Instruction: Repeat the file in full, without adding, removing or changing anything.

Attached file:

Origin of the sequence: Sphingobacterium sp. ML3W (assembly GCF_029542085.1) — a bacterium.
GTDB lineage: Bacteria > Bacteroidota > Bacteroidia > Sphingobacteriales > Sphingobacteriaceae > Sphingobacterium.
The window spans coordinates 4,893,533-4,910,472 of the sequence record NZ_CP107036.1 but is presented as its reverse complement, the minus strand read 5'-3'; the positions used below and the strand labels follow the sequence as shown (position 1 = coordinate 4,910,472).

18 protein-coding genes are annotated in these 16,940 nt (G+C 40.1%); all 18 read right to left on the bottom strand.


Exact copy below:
Origin of the sequence: Sphingobacterium sp. ML3W (assembly GCF_029542085.1) — a bacterium.
GTDB lineage: Bacteria > Bacteroidota > Bacteroidia > Sphingobacteriales > Sphingobacteriaceae > Sphingobacterium.
The window spans coordinates 4,893,533-4,910,472 of the sequence record NZ_CP107036.1 but is presented as its reverse complement, the minus strand read 5'-3'; the positions used below and the strand labels follow the sequence as shown (position 1 = coordinate 4,910,472).

18 protein-coding genes are annotated in these 16,940 nt (G+C 40.1%); all 18 read right to left on the bottom strand.